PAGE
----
Women's World Chess Championship 2008

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The Women's World Chess Championship 2008 took place from August 28, 2008 to September 18 in Nalchik, Russia. It was won by Alexandra Kosteniuk, who beat Hou Yifan in the final by 2½ to 1½.

For the fifth time, the championship took the form of a 64-player knock-out tournament.

Participants[edit]

Players were seeded by their Elo ratings (July 2008 list),[1] except that defending champion Xu Yuhua was the no. 1 seed.

  1.  Xu Yuhua (CHN), 2483, GM
  2.  Humpy Koneru (IND), 2622, GM
  3.  Hou Yifan (CHN), 2557, WGM
  4.  Antoaneta Stefanova (BUL), 2550, GM
  5.  Pia Cramling (SWE), 2544, GM
  6.  Marie Sebag (FRA), 2529, GM
  7.  Zhao Xue (CHN), 2522, GM
  8.  Tatiana Kosintseva (RUS), 2511, IM
  9.  Alexandra Kosteniuk (RUS), 2510, GM
  10.  Viktorija Čmilytė (LTU), 2508, IM
  11.  Anna Muzychuk (SLO), 2504, IM
  12.  Ruan Lufei (CHN), 2499, WGM
  13.  Natalia Zhukova (UKR), 2489, WGM
  14.  Maia Chiburdanidze (GEO), 2489, GM
  15.  Hoang Thanh Trang (HUN), 2487, GM
  16.  Elisabeth Pähtz (GER), 2481, IM
  17.  Anna Ushenina (UKR), 2476, IM
  18.  Monika Soćko (POL), 2473, IM
  19.  Irina Krush (USA), 2470, IM
  20.  Inna Gaponenko (UKR), 2468, IM
  21.  Lela Javakhishvili (GEO), 2461, IM
  22.  Dronavalli Harika (IND), 2461, IM
  23.  Nadezhda Kosintseva (RUS), 2460, IM
  24.  Ekaterina Korbut (RUS), 2459, IM
  25.  Anna Zatonskih (USA), 2446, IM
  26.  Shen Yang (CHN), 2445, WGM
  27.  Lilit Mkrtchian (ARM), 2436, IM
  28.  Tania Sachdev (IND), 2432, IM
  29.  Natasa Bojkovic (SRB), 2423, IM
  30.  Iweta Rajlich (POL), 2417, IM
  31.  Maia Lomineishvili (GEO), 2414, IM
  32.  Nino Khurtsidze (GEO), 2413, IM
  33.  Svetlana Matveeva (RUS), 2412, IM
  34.  Sopiko Khukhashvili (GEO), 2408, IM
  35.  Batkhuyag Munguntuul (MGL), 2406, WGM
  36.  Ju Wenjun (CHN), 2389
  37.  Tan Zhongyi (CHN), 2387
  38.  Eva Moser (AUT), 2383, IM
  39.  Ketino Kachiani-Gersinska (GER), 2374, IM
  40.  Tea Bosboom-Lanchava (NED), 2358, IM
  41.  Sopio Gvetadze (GEO), 2355, IM
  42.  Nisha Mohota (IND), 2354, WGM
  43.  Vera Nebolsina (RUS), 2350, WGM
  44.  Claudia Amura (ARG), 2345, WGM
  45.  Zhang Jilin (CHN), 2344, WGM
  46.  Elena Sedina (ITA), 2344, IM
  47.  Sabina-Francesca Foisor (ROM), 2337, WGM
  48.  Le Thanh Tu (VIE), 2325, WGM
  49.  Ilaha Kadimova (AZE), 2324, WGM
  50.  Maritza Arribas Robaina (CUB), 2323, WGM
  51.  Nguyen Thi Thanh An (VIE), 2323, WGM
  52.  Katherine Rohonyan (USA), 2321, WGM
  53.  Irina Zakurdjaeva (RUS), 2308, WGM
  54.  Maria Velcheva (BUL), 2281, WGM
  55.  Valentina Golubenko (CRO), 2271, WGM
  56.  Atousa Pourkashiyan (IRI), 2269, WIM
  57.  Nafisa Muminova (UZB), 2242
  58.  Marisa Zuriel (ARG), 2231, WIM
  59.  Anna Gasik (POL), 2211, WFM
  60.  Sarai Sanchez Castillo (VEN), 2202, WGM
  61.  Karen Zapata (PER), 2180, WIM
  62.  Mona Khaled (EGY), 2007, WGM
  63.  Yorsa Alaa El Din (EGY), 1959, WIM
  64.  Anzel Solomons (RSA), 1895, WIM

Absentees[edit]

The world's no. 1 female player (and 22nd overall), Judit Polgár, has never competed for the Women's World Championship and did not play this time either. World no. 3 and ex-champion, Xie Jun, had played little chess in recent years (four rated games since 2005)[2] and also did not appear. Other absentees from the top 20 were Kateryna Lahno (ranked 12th), ex-champion Zhu Chen (15th) and Elina Danielian (16 th).

Some players refused to go to Nalchik. In their letters to FIDE, Canadian Natalia Khoudgarian[3] and American Irina Krush[4] both cited the general safety in the region of North Caucasus.

More players protested after the start of the 2008 South Ossetia war. On 12 August 2008, six Georgian players published an open letter asking to move the Championship to a safer place, which was endorsed by several other players (Monika Soćko, Irina Krush, Iweta Rajlich, Ketino Kachiani-Gersinska, Tea Bosboom-Lanchava, Claudia Amura, and Marie Sebag).[4][5] On 15 August, the Chess Federation of Georgia published an open letter stating that the Georgian players will not participate in the Championship unless it is moved to another country.[4] Argentinian Claudia Amura, whose opponent in the first round is Georgian Lela Javakhishvili, also published a letter to FIDE asking for the Championship to be moved.[3]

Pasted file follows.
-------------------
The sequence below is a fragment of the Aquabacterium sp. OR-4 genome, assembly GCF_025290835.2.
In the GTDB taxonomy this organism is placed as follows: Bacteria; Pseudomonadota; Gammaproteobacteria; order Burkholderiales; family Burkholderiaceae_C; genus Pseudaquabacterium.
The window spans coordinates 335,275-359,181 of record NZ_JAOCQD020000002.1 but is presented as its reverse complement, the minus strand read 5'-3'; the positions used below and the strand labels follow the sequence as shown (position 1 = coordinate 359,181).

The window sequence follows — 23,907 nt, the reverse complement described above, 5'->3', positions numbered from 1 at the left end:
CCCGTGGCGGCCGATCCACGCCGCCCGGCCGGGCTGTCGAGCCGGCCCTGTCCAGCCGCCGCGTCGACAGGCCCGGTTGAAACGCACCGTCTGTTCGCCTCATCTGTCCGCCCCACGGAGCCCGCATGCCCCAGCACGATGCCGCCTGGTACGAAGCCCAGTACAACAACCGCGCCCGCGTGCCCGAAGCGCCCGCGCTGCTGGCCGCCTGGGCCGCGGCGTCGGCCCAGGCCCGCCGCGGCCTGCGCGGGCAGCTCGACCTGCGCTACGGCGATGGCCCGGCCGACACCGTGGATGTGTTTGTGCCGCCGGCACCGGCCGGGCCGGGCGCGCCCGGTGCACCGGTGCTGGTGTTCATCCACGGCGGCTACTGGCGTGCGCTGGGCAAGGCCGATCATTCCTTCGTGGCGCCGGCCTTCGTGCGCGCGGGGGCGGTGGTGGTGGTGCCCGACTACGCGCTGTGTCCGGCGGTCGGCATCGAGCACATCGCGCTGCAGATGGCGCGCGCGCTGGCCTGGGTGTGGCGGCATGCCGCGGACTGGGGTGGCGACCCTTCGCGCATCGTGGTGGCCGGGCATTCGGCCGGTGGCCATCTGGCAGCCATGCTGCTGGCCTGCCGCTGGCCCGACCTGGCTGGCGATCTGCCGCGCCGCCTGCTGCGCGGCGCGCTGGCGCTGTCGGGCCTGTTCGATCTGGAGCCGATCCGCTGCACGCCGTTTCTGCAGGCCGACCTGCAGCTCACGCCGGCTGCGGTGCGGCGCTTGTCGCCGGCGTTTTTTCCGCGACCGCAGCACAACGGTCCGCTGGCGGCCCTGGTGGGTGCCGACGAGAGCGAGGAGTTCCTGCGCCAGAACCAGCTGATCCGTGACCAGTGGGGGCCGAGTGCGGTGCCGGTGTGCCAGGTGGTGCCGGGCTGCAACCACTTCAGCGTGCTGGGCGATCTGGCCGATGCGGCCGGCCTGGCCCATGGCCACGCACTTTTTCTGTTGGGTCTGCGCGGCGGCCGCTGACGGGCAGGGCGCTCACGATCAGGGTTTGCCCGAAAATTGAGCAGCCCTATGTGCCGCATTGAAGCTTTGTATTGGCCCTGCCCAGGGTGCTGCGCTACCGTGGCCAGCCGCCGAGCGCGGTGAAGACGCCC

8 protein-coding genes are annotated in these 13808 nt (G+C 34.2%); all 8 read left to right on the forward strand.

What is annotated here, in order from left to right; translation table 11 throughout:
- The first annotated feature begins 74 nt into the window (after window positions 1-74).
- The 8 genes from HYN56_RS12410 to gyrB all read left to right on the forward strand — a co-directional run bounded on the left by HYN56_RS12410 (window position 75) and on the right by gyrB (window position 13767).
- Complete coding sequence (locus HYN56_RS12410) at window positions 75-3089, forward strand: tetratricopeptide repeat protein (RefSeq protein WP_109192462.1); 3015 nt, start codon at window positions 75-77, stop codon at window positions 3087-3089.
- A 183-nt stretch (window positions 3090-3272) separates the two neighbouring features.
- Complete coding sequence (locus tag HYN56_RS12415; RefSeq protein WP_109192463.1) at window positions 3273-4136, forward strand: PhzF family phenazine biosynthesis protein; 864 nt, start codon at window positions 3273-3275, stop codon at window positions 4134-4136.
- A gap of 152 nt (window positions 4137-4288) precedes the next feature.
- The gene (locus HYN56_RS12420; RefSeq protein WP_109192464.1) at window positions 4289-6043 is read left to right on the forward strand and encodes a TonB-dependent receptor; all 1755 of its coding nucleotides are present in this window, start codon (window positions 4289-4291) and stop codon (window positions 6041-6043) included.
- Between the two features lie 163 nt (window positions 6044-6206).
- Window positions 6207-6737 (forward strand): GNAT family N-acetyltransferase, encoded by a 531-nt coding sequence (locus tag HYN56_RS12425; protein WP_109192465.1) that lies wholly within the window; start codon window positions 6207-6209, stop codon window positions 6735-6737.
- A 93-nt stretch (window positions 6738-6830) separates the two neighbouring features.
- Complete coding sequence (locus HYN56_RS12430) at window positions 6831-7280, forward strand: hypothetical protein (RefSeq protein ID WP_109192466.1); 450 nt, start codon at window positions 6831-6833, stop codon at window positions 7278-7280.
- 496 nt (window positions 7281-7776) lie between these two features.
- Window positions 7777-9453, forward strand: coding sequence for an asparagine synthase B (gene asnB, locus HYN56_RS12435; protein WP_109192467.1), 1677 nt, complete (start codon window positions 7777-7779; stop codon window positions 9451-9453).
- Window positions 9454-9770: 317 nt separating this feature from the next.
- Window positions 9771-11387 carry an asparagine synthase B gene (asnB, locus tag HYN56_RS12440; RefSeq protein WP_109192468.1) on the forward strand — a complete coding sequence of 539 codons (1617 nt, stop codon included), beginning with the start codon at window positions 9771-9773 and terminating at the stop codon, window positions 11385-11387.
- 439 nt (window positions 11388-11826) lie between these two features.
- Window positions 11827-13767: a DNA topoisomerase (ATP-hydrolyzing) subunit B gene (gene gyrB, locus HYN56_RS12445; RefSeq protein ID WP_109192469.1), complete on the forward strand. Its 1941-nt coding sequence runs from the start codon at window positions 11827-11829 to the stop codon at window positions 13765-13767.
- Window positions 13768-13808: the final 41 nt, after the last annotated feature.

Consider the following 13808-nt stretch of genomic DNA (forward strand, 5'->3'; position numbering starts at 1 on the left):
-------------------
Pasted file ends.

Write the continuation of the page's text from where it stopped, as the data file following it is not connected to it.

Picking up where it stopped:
The FIDE president Kirsan Ilyumzhinov published two letters in reply, on 13 August[3] and 19 August.[6] In his letters, he confirmed that the Championship would be held in Nalchik, appealed to everyone not to mix politics and sport, and stated that the organizers provided all the necessary security. This was seconded by Boris Kutin, president of the European Chess Union,[3] and Arsen Kanokov, president of Kabardino-Balkaria and the chairman of the organizing committee.[4] On 21 August, Ilyumzhinov published a letter to Georgian president Mikhail Saakashvili asking him to let Georgian players participate.[7]

A total of 11 players did not arrive at the Championship. Besides the six Georgian players (Maia Chiburdanidze, Lela Javakhishvili, Maia Lomineishvili, Nino Khurtsidze, Sopiko Khukhashvili, and Sopio Gvetadze), these were Marie Sebag (France), Irina Krush (United States), Ekaterina Korbut (Russia), Tea Bosboom-Lanchava (Netherlands), and Karen Zapata (Peru).[8]

Tournament Format[edit]

The Championship was conducted as a single-elimination tournament with 64 players and six rounds. In each encounter, players played two games at normal time controls (90 minutes for the first 40 moves followed by 30 minutes for the rest of the game, with an increment of 30 seconds per move from move one). If the score after two games was level, the tie-break was played. In the tie-break, two rapid games were played (25 minutes for the game, with addition of 10 seconds after each move). If the score was level after the rapid games, two blitz games were played (5 minutes for the game, with addition of 10 seconds after each move). If the score was level after the blitz, the decisive armageddon game was played. The time control was 6 minutes for White and 5 minutes for Black, with no addition. If the game was drawn, Black is declared the winner. The colours in the armageddon games were chosen by the player who won the drawing of lots.